The UK Government’s Minister for Universities, Michelle Donelan MP has faced questions from the House of Commons Petitions Committee on the impact of the Coronavirus pandemic on students and the Higher Education sector.
The oral evidence session, which was broadcast live on Parliament TV on Thursday, focused on how the current Coronavirus pandemic has and continues to impact the university sector and students. Many students have faced lost learning time, cancelled or online exams and issues with accommodation as a result of the pandemic, which has come in an academic year also disrupted for many students by two rounds of strikes by UCU members.
In the session, the Universities Minister repeatedly referred to universities and higher education institutions as “autonomous organisations”, meaning they are largely free to make their own decisions. The Minister said that the government sets the maximum amount of fees that universities can charge students, but that universities may charge lower fees if they wish to do so.
The Minister said that universities have remained open and that many students have been receiving online teaching, adding that online teaching is not necessarily inferior to face-to-face teaching. She said that she believed universities have ‘risen to the challenge’ presented by COVID-19, often through the use of technology;
“Universities, I believe have risen to the challenge and really invested quickly in innovative technology, but I do take on board there are numerous students that are unhappy and there will be circumstances where students quite rightly do feel that they haven’t had the deal they paid for.”
She later added, “I don’t want any student to feel they have been forgotten, they certainly haven’t”.
The evidence session on Thursday came as an unprecedented number of people have been engaging with Parliament and the Petitions Committee on the topic of how universities and students have been impacted by the Coronavirus. More than 344,000 people have signed a petition calling for students to be reimbursed of this year’s fees due to strikes and COVID-19, while tens of thousands of people have engaged through surveys and discussions on social media.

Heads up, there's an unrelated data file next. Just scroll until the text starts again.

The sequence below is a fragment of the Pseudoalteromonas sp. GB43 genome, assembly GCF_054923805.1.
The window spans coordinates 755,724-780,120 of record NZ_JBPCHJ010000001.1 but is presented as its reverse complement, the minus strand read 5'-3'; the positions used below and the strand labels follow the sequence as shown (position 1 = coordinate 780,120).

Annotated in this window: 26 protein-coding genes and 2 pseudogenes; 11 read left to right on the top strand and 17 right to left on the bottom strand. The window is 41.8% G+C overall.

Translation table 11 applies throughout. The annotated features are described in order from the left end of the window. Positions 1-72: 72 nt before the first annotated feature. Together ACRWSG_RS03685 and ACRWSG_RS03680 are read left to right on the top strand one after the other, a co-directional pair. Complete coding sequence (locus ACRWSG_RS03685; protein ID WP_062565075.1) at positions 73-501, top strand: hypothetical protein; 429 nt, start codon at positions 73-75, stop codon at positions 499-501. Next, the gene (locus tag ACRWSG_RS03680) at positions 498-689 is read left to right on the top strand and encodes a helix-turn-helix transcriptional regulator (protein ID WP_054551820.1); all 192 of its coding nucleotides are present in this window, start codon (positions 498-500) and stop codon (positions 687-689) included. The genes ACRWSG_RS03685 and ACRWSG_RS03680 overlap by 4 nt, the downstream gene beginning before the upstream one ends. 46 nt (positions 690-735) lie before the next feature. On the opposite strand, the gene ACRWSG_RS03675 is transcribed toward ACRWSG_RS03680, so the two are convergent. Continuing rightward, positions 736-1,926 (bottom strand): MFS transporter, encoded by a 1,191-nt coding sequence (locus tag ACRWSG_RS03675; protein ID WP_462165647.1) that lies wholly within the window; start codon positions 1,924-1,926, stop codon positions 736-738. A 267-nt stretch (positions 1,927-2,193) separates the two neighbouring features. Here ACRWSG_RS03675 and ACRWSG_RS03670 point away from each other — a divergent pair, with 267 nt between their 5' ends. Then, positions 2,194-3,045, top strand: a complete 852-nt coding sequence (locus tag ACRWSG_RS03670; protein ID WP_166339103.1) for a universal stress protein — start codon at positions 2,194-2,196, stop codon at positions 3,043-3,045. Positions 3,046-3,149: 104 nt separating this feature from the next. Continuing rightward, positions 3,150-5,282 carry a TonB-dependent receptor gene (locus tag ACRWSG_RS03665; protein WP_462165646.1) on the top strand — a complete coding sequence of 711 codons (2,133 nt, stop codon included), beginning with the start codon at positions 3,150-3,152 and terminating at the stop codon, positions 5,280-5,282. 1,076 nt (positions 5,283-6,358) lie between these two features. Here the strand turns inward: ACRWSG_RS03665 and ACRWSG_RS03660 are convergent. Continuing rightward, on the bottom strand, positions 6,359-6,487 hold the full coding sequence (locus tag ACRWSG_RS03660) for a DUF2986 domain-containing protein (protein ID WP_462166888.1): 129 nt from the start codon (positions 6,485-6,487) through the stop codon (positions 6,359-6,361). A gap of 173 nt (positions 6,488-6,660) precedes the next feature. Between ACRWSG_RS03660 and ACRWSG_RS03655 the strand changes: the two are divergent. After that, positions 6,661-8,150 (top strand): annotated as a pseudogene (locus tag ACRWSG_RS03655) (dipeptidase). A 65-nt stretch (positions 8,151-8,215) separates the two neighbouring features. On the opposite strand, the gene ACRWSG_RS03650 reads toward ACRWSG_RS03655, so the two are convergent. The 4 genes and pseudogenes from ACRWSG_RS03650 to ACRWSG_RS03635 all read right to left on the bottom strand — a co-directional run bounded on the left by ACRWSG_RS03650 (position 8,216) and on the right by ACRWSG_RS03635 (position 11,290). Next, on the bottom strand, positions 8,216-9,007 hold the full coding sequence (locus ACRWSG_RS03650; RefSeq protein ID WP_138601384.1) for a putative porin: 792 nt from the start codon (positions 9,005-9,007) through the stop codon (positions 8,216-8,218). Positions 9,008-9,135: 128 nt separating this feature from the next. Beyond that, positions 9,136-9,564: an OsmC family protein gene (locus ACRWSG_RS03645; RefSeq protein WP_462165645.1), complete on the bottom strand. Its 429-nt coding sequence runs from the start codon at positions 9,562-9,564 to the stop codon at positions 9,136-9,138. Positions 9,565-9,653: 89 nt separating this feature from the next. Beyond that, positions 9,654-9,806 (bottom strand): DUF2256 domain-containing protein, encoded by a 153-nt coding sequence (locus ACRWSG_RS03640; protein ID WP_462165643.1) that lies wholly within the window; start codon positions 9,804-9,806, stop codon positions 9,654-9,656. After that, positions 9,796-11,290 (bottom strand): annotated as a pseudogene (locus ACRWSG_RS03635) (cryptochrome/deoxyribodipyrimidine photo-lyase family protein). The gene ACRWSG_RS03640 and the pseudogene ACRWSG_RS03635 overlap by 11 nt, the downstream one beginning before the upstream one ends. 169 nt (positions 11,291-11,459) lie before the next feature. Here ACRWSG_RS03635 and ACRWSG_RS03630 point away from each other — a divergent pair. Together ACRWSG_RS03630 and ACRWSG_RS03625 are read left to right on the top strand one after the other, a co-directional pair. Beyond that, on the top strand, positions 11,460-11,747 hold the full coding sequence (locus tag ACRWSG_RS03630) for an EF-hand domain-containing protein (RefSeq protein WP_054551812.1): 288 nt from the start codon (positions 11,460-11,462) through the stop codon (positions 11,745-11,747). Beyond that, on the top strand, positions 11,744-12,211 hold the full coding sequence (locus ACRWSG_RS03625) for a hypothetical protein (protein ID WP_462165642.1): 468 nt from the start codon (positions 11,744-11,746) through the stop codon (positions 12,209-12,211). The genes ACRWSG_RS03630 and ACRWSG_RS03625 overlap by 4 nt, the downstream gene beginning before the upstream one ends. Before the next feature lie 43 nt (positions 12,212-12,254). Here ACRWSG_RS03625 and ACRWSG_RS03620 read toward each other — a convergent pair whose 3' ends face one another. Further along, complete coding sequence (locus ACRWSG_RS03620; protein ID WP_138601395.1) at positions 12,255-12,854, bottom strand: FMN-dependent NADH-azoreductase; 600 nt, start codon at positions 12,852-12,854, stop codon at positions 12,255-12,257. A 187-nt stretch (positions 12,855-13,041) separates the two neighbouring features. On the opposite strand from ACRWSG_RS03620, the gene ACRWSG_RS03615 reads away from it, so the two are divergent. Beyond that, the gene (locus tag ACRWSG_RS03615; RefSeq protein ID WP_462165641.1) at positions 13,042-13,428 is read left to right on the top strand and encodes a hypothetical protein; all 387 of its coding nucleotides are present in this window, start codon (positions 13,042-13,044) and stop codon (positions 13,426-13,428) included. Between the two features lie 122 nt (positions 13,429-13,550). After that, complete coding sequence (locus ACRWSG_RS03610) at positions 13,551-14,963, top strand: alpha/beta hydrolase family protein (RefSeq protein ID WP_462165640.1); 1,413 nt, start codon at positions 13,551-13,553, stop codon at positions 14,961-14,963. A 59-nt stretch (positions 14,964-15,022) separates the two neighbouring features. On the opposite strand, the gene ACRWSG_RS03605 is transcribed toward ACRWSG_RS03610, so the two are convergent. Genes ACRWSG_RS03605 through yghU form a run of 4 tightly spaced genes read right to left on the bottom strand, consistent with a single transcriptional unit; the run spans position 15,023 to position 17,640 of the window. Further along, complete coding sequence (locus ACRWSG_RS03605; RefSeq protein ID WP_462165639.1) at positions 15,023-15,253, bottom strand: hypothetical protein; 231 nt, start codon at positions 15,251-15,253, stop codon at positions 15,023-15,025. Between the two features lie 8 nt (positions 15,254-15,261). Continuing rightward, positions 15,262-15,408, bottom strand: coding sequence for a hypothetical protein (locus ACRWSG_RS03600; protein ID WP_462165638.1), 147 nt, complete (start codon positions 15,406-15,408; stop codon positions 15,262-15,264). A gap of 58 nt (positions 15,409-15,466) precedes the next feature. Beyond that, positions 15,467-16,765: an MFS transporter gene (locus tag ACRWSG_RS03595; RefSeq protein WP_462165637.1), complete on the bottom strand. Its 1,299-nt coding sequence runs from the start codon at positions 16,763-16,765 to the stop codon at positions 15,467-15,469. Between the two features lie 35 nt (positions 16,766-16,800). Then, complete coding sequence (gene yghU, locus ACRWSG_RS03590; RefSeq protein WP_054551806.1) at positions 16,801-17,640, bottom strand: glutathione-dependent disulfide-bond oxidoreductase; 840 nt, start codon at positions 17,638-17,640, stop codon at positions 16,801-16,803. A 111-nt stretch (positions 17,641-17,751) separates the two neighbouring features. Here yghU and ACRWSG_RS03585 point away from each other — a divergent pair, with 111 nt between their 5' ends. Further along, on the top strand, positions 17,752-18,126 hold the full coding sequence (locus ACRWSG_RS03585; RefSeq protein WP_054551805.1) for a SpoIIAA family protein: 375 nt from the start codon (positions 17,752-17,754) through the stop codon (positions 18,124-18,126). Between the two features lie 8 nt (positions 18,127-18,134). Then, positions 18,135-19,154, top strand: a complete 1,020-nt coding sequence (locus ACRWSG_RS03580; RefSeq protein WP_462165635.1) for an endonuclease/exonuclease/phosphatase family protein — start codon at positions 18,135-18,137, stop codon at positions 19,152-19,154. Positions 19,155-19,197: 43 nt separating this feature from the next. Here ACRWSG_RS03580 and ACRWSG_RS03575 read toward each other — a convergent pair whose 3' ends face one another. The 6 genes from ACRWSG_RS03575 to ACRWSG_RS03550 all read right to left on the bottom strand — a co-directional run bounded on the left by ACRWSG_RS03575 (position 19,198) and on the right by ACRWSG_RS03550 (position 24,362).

In the evidence session, Ms Donelan said that any claims for refunds of fees need to reviewed on a “case-by-case” basis, saying that some students will have a stronger claim to refunds than others. Students who are not satisfied that they have received value for money can complain through their institution. If a student is not satisfied with the response given by the institution, their case can be reviewed by the Office of the Independent Adjudicator for Higher Education.
Some students have though told us that processes for trying to obtain refunds or another resolution can be complicated and time-consuming, which may mean that some students may decide not to go through the processes.
The session also addressed the provisions to be provided by Higher Education institutions in the next academic year. The Minister said that institutions should be making clear to students and applicants what will be on offer next year, saying that for many universities, this will involve a blended learning approach with a mixture of online and face-to-face teaching.
Closing the evidence session, the Chair of the Petitions Committee, Catherine McKinnell MP said;
“I think the resounding message that we’ve had from students is that many of them don’t feel that they’re getting value for money in their education, they feel that they now face fewer opportunities as a result of this crisis and they feel a bit ignored and caught in the middle between universities who provide their education and the government that pay for it upfront”
During the session, Ms Donelan sought to reassure students that they had not been forgotten, saying that extra funds had been made available for hardship funds to help students needing financial support due to the pandemic. Additionally, she added that the Office for Students is continuously working to review the quality of university courses offered to students.
The session on Thursday came after the House of Commons Petitions Committee heard evidence on the impact of COVID-19 on students and universities in another evidence session last month.
You can watch Thursday’s session on-demand on Parliament TV.